Oh well. Maybe I'll try taking another bath.

Monday, August 3, 2015

Concerning Some of My Intellectual Heroes and Their Attendant Mustaches

Tomorrow I start prelims. I'm nervous. But excited. I think I'm ready? But can one ever really be ready? I dunno. But tomorrow I find out.

Anyway, when I started preparing for prelims a while back I knew that I was going to need a little extra help. So I decided to invoke the aid of three mustachioed intellectual heroes of mine. Hoping against hope that at least some of their genius came from their facial hairs, I decided grew out my mustache yet again. You know as a sort of appeal to their wisdom. So here 'tis:

Any perfectly objective analysis of this mustache couldn't help but recognize that this mustache is glorious and beautiful, easily outstripping any mustaches I've grown in the past. My only hope is that it will be enough to channel the brilliance of these three outstanding gentlemen:

Kenneth Burke:

John Dewey:

Vernon Dunn:

So here's hoping (and praying) that I do my mustachioed brethren (and father) justice over the next week or so.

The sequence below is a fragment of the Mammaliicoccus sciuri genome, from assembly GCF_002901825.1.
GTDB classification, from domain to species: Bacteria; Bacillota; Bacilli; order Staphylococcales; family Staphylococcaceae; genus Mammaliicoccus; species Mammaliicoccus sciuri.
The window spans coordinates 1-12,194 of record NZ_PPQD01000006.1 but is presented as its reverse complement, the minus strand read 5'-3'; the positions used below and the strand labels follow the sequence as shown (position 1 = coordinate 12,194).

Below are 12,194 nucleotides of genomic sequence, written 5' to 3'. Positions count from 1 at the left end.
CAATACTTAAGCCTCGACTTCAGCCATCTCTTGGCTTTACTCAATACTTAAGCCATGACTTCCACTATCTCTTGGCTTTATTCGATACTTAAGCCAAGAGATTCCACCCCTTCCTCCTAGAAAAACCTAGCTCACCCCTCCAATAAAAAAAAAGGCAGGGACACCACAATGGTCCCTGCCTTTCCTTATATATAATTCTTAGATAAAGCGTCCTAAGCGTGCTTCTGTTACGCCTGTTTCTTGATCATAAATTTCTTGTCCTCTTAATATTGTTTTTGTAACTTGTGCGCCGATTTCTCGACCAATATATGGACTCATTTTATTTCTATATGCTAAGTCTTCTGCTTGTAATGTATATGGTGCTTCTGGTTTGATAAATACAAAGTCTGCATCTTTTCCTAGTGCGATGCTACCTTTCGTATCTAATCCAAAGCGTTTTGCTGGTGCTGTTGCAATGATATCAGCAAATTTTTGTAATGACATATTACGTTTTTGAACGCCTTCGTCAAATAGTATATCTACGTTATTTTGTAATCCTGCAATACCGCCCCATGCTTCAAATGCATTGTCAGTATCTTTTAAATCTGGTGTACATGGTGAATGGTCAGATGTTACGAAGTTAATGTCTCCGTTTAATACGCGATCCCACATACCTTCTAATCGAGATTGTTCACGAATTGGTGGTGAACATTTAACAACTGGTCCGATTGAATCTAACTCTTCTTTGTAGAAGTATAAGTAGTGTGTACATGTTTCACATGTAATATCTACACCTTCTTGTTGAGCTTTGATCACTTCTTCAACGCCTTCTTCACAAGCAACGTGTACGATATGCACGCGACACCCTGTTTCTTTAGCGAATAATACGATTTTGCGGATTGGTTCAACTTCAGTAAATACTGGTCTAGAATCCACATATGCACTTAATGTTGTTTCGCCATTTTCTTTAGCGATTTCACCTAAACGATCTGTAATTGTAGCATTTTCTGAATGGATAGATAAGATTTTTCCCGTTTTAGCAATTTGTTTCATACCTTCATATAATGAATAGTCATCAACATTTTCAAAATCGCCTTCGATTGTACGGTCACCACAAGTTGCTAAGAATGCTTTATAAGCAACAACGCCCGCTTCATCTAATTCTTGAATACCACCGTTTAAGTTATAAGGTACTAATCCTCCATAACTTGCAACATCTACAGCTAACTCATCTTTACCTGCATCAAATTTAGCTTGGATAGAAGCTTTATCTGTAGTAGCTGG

Thursday, July 30, 2015

A (Probably Not Perfect Though Mostly Faithful) Transcript of a Conversation I Had This Evening With An Older Gentleman


- A neighborhood street lined on both sides with older homes and tall trees whose branches hang over the road. We're not all that far from this home (which is for sale and which probably needs to be updated but which I love all the same):

- The sun's been down for a little while, but the sky is still dusky.
- The locusts are chirping loudly in the trees and there's the occasional flash of firefly in the bushes.

The Players:

- Me
- An older gentleman (we'll call him Terry) with a pure white hair and beard. He has just gotten out of a rusty old used-to-be-red pickup and is reaching for his toolbox in the truck bed.


Sam (walking by): Evening, sir.

Terry (surprised but visibly pleased at the greeting): Evening. Out for a walk?

Sam: Yep. Nice night for it. Been a long day?

Terry: *exhausted sigh* Sure was. Just now getting home. Gonna fix me a bite then catch some sleep 'cause I gotta get at it early tomorrow.

Sam: Really? How early is "early?"

Terry: Oh, I dunno. I'll probably get up 'round 5 and be on my way by 5:30.

Sam: And then you work till 9 or so? Wow. That's impressive.

Terry: *chuckling* Done it all my life. Gotta keep busy or the devil'll get 'ya.

Sam: *with a chuckle of my own* Ain't that the truth. Well I don't want to keep you. Have a good night, sir. Sleep well.

Terry (heading up his front walk): Ha. You too.

Monday, July 6, 2015

Favorite Books

Early this afternoon I stood in front of my bookshelves trying to decide what book I wanted to fall asleep to. I don't like to do schoolwork on Sundays, so I ignored my shelf full of rhetoric and composition related books and the prelim studying that they represent. In looking over my books I settled on rereading The Guernsey Literary and Potato Peel Pie Society.